Building a RAFT
Wheels’ up is six weeks from today. While we’re flying out of The Bahamas, I’m more focused on building a RAFT with the kids, in preparation for the move.
“Building a RAFT” is a tool developed by TCK pioneer and sociologist David Pollack. I first came across this idea about two decades ago in the book Raising Resilient MKs (<– free e- version!), and have been implementing this technique in the seven moves since! The “logs” of this raft are Reconciliation, Affirmation, Farewells, and Transition/Think Destination.
Sidenote: When I started writing this, I thought I’d give a brief overview of each of the of these aspects in one blog post. Haha! Of course, writing brings to the surface much of what I’ve been pondering and so today I’m going to just focus on Reconciliation.
In the Eighties, my family moved from the tropical, Mayberry-like base of Guantanamo Bay, Cuba, to the busy (and cold!) suburbs of Chicago. In the midst of my junior high emotions and junior high struggles, I remember my mom admonishing me that there are no “location cures.” Ouch.
My mom knew me, and knew that in typical military kid fashion I had begun to view moves as a solution to problems. She shared her wisdom that when we move, we bring our struggles with us.
The R in RAFT stands for Reconciliation. I apply this in two ways — making sure I seek to make right any disrupted relationships, and looking inward to see what within myself is upset and and needs reconciling.
As I type this, I feel a tightening in my chest and a local friend comes to mind. This is someone I care about, and I wish I could deny the relationship was disrupted. But when I am honest with myself, I know that I have not been the friend to her I want to be, and that I’ve prematurely retreated from the relationship. We have no big conflict which needs to be addressed, but I do need to reconcile before we leave. I know that if I don’t attend to this now, it will be something that will continue to burden me when we move. And I do care about her! I don’t want to leave her with any unresolved stress either. Moving brings an opportunity to consider how, so far as it depends on me, be at peace with all. (Rom 12:18)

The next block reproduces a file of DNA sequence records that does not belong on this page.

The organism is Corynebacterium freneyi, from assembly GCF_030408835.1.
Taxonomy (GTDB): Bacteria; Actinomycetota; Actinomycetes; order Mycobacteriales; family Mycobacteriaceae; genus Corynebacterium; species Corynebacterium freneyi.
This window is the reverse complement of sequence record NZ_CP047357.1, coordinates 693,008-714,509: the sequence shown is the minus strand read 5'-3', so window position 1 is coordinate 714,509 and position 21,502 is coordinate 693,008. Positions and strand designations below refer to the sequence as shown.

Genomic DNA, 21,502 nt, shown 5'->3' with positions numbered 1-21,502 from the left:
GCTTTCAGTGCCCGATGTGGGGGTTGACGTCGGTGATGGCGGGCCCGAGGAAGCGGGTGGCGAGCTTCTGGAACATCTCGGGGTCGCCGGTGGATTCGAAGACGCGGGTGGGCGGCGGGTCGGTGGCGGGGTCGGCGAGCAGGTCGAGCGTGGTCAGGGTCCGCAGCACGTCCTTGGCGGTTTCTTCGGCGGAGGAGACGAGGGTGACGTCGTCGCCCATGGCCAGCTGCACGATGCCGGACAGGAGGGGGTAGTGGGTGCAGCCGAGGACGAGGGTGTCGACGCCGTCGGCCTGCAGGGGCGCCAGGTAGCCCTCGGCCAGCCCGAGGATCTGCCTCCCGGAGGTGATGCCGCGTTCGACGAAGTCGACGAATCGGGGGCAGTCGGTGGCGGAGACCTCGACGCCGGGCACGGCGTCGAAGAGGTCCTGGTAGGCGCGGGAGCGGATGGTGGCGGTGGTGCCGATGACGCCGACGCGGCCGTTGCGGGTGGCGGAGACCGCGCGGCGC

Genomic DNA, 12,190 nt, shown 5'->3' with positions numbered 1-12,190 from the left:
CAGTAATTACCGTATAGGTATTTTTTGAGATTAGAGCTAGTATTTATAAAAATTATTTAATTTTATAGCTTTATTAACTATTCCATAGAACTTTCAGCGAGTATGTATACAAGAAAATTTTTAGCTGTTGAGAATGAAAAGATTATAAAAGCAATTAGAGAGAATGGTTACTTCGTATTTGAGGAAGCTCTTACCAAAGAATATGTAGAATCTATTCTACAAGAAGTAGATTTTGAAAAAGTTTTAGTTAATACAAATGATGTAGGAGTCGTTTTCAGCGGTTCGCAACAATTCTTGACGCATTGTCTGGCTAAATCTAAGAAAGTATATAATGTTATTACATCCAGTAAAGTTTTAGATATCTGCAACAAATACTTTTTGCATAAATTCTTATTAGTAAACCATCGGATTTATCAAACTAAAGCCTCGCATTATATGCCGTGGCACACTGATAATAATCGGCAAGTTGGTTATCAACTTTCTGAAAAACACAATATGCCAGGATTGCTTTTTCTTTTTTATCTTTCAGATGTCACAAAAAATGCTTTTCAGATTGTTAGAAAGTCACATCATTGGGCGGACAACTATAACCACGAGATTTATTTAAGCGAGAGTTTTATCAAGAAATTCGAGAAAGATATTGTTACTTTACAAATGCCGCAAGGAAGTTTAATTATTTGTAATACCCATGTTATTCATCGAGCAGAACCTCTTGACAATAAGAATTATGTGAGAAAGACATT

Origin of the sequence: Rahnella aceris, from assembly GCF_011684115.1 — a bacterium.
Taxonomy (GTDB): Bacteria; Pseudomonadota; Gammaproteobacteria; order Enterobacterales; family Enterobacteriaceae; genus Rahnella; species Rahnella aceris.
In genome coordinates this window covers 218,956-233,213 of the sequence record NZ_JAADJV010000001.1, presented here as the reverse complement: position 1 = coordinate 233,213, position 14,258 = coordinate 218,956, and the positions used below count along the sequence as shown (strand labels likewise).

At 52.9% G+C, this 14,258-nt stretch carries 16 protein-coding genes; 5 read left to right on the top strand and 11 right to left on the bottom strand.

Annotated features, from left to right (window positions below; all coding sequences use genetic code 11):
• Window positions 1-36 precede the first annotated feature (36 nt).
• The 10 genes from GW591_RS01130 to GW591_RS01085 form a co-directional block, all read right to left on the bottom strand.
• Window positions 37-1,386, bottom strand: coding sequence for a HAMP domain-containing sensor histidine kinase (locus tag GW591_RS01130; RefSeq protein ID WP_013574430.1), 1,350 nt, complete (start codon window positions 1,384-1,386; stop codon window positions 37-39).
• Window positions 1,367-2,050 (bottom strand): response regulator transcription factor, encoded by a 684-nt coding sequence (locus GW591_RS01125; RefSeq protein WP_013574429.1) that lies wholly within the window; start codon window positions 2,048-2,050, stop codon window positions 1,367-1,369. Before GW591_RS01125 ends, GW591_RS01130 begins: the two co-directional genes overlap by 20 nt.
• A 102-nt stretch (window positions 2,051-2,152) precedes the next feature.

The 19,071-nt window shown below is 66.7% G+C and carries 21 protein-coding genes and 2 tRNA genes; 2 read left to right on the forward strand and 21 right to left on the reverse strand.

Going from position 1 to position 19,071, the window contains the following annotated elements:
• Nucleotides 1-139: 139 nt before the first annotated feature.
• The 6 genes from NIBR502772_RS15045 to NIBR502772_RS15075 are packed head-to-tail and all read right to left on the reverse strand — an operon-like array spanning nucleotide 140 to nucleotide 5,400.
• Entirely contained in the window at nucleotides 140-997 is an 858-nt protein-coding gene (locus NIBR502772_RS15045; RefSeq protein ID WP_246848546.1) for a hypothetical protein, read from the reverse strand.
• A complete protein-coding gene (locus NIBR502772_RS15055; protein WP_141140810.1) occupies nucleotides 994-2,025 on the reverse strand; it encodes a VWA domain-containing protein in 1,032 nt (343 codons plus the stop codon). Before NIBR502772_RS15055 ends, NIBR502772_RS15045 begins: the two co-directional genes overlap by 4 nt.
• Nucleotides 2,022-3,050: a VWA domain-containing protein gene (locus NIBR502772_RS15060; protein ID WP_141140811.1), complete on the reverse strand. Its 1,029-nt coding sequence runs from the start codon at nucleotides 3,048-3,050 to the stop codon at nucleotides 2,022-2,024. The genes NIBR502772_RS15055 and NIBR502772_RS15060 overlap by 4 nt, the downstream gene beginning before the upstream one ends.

Similarly, I’ve talked with my teenagers — what can they do to leave on the best of terms with their friends? Are there any people to whom they need to apologize–or forgive? What problems do they expect to change when we move? My teens are pretty self-aware and know there are no “location cures” — but it’s easy to have that idea infiltrate our subconscious.
A Clean Slate
One of the perks of moving is being able to implement in a grand way what Gretchen Rubin calls the Clean Slate strategy. Yes, I do get a fresh start when we move. I can design a new routine, new habits, a new me! — the possibilities feel endless!
But as my Mom tried to counsel me in junior high, a clean slate is not a “location cure.” I bring my own self wherever I go. My internal struggles come along me.
Moving often brings to the surface unresolved internal conflicts. I see my own weaknesses writ large, under the logistical pressures of the move. Unexpected emotions surface.
My hopes for a fresh start when we arrived, feel unfulfilled by the reality of how my days have unfolded in this place.
I’ve found it is important to give time and space during the moving prep, to allow reflection. I take this as time of reflection to see what God has done in my life, as we’ve lived in this place. My struggles, my growth; the stresses, God’s faithfulness. When I actually do this and bring these internal conflicts to the Lord, He brings reconciliation to my soul.
My friend Karen Campbell used to start each of her podcasts with the reminder of the promise that is true not just for when we move, but for every day:
Because of the Lord’s great love we are not consumed,
for his compassions never fail.
They are new every morning;
great is Your faithfulness.